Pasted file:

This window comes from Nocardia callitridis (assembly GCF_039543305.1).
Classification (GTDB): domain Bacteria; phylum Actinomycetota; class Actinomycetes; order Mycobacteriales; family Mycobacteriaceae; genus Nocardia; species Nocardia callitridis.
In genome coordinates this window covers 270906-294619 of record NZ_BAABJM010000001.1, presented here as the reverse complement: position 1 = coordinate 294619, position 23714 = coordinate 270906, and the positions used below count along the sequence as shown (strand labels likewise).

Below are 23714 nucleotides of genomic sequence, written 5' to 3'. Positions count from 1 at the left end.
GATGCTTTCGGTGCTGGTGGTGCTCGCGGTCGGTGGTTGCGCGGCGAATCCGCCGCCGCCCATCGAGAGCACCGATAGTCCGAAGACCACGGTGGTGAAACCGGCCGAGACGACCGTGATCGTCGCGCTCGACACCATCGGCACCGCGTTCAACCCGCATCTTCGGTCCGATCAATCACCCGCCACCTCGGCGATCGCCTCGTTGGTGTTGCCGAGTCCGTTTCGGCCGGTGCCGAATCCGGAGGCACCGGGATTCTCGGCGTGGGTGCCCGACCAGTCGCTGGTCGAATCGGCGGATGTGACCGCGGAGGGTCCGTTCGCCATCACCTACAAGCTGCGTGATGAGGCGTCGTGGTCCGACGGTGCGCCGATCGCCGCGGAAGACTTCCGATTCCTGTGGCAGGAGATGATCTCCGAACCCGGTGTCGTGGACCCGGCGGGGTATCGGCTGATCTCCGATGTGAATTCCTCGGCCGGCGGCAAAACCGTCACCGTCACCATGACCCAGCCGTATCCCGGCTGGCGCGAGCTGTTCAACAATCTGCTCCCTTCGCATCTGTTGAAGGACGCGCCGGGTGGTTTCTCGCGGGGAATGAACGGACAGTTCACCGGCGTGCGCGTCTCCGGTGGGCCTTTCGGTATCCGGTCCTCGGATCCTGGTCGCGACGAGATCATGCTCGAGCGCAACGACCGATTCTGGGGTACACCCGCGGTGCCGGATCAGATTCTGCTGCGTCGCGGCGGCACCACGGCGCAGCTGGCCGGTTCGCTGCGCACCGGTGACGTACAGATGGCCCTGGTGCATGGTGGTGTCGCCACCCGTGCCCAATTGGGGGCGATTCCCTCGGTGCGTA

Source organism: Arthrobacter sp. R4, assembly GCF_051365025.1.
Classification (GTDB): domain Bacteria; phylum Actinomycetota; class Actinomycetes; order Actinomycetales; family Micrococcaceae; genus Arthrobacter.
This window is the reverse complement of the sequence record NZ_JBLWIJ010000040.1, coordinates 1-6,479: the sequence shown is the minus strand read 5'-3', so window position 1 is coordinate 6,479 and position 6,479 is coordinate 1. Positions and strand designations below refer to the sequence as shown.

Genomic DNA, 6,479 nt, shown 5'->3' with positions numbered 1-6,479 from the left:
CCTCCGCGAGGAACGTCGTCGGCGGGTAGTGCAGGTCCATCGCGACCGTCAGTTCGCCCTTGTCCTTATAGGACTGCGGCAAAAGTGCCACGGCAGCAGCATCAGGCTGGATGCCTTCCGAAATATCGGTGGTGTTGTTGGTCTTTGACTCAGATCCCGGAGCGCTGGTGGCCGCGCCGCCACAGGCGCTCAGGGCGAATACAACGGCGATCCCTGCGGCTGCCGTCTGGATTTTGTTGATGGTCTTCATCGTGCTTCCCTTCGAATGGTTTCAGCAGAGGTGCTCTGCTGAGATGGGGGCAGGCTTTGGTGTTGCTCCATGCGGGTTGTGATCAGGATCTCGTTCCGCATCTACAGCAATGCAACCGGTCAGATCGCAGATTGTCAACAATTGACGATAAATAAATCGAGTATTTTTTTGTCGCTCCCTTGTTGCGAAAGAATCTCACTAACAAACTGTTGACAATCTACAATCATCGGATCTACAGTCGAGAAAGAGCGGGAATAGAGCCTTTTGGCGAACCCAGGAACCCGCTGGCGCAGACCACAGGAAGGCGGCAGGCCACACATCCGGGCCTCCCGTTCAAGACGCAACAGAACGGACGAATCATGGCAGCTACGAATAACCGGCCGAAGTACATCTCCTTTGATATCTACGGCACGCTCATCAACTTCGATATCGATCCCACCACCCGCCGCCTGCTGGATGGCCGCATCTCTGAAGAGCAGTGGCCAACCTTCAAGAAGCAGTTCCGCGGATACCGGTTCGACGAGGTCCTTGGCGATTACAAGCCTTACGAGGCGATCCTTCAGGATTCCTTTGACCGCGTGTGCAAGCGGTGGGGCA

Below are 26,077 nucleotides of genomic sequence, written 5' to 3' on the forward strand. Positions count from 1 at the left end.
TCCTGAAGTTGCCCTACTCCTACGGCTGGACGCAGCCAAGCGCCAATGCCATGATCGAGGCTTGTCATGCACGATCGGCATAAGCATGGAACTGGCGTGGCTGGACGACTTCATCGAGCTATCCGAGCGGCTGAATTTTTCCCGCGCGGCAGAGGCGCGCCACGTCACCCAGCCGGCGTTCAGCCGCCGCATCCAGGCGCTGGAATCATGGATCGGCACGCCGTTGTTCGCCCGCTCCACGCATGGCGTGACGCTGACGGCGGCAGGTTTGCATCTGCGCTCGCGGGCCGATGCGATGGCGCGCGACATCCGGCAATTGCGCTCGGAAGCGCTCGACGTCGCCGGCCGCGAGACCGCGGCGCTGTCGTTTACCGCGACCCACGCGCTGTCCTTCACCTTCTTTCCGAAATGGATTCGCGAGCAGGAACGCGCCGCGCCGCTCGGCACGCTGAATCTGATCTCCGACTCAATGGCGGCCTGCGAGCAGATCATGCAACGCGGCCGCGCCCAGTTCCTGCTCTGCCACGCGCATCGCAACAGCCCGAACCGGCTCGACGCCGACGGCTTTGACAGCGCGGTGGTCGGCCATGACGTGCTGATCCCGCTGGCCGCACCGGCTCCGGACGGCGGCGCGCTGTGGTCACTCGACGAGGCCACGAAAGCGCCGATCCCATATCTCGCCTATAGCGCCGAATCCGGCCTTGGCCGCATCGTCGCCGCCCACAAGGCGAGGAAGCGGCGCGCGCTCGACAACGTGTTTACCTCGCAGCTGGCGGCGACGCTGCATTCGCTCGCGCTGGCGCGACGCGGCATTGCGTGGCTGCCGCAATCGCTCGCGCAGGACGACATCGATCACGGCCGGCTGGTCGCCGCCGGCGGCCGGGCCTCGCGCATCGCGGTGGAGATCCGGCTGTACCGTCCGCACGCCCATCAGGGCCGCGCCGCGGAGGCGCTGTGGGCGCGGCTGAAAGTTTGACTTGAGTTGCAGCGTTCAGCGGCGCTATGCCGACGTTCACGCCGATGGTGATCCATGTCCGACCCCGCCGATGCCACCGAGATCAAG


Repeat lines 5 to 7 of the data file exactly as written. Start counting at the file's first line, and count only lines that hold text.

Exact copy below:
GATGCTTTCGGTGCTGGTGGTGCTCGCGGTCGGTGGTTGCGCGGCGAATCCGCCGCCGCCCATCGAGAGCACCGATAGTCCGAAGACCACGGTGGTGAAACCGGCCGAGACGACCGTGATCGTCGCGCTCGACACCATCGGCACCGCGTTCAACCCGCATCTTCGGTCCGATCAATCACCCGCCACCTCGGCGATCGCCTCGTTGGTGTTGCCGAGTCCGTTTCGGCCGGTGCCGAATCCGGAGGCACCGGGATTCTCGGCGTGGGTGCCCGACCAGTCGCTGGTCGAATCGGCGGATGTGACCGCGGAGGGTCCGTTCGCCATCACCTACAAGCTGCGTGATGAGGCGTCGTGGTCCGACGGTGCGCCGATCGCCGCGGAAGACTTCCGATTCCTGTGGCAGGAGATGATCTCCGAACCCGGTGTCGTGGACCCGGCGGGGTATCGGCTGATCTCCGATGTGAATTCCTCGGCCGGCGGCAAAACCGTCACCGTCACCATGACCCAGCCGTATCCCGGCTGGCGCGAGCTGTTCAACAATCTGCTCCCTTCGCATCTGTTGAAGGACGCGCCGGGTGGTTTCTCGCGGGGAATGAACGGACAGTTCACCGGCGTGCGCGTCTCCGGTGGGCCTTTCGGTATCCGGTCCTCGGATCCTGGTCGCGACGAGATCATGCTCGAGCGCAACGACCGATTCTGGGGTACACCCGCGGTGCCGGATCAGATTCTGCTGCGTCGCGGCGGCACCACGGCGCAGCTGGCCGGTTCGCTGCGCACCGGTGACGTACAGATGGCCCTGGTGCATGGTGGTGTCGCCACCCGTGCCCAATTGGGGGCGATTCCCTCGGTGCGTA

Source organism: Arthrobacter sp. R4, assembly GCF_051365025.1.
Classification (GTDB): domain Bacteria; phylum Actinomycetota; class Actinomycetes; order Actinomycetales; family Micrococcaceae; genus Arthrobacter.